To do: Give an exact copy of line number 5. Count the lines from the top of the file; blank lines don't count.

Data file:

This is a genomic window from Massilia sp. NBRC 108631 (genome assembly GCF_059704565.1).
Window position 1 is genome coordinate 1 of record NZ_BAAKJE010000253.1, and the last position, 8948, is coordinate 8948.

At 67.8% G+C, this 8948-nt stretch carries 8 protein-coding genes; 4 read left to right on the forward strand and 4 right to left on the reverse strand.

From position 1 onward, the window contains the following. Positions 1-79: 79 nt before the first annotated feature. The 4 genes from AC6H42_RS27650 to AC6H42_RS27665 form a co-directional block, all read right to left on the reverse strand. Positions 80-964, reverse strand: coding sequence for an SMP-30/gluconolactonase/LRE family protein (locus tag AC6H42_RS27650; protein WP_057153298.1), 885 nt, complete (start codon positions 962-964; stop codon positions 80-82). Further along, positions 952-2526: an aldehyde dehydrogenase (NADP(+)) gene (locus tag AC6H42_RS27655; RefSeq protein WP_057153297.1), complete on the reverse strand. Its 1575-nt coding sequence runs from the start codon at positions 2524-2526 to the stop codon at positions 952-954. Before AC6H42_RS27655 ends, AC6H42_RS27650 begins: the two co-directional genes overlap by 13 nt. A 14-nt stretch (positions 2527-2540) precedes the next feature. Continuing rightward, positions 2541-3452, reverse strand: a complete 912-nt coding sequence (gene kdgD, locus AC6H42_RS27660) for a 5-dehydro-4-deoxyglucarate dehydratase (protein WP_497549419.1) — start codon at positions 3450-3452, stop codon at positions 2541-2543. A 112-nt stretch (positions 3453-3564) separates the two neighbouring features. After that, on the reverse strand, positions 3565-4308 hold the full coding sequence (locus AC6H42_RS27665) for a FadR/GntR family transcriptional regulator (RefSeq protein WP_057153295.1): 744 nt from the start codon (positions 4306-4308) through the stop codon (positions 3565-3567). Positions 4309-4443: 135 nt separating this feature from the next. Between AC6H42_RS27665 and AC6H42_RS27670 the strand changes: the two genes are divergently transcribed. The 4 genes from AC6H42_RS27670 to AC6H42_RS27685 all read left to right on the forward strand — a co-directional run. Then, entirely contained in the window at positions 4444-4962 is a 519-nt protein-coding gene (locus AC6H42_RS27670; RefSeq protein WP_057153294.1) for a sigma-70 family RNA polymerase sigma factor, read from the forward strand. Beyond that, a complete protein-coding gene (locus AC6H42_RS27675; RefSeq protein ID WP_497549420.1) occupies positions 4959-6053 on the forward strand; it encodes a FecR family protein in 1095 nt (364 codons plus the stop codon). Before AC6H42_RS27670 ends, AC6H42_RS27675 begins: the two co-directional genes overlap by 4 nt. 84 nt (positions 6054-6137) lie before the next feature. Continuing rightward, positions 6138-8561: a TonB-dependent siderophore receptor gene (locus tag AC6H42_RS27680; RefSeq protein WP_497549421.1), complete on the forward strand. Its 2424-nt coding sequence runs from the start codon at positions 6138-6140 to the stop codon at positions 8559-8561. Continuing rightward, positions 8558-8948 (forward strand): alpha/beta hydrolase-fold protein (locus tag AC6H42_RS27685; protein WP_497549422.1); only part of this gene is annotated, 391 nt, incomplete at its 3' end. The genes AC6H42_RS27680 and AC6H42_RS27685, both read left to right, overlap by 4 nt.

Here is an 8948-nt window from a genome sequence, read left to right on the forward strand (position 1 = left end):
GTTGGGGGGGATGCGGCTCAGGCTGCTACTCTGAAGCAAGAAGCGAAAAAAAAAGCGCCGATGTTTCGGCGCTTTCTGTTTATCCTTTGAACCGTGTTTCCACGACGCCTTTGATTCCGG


Here is an 8948-nt window from a genome sequence, read left to right on the forward strand (position 1 = left end):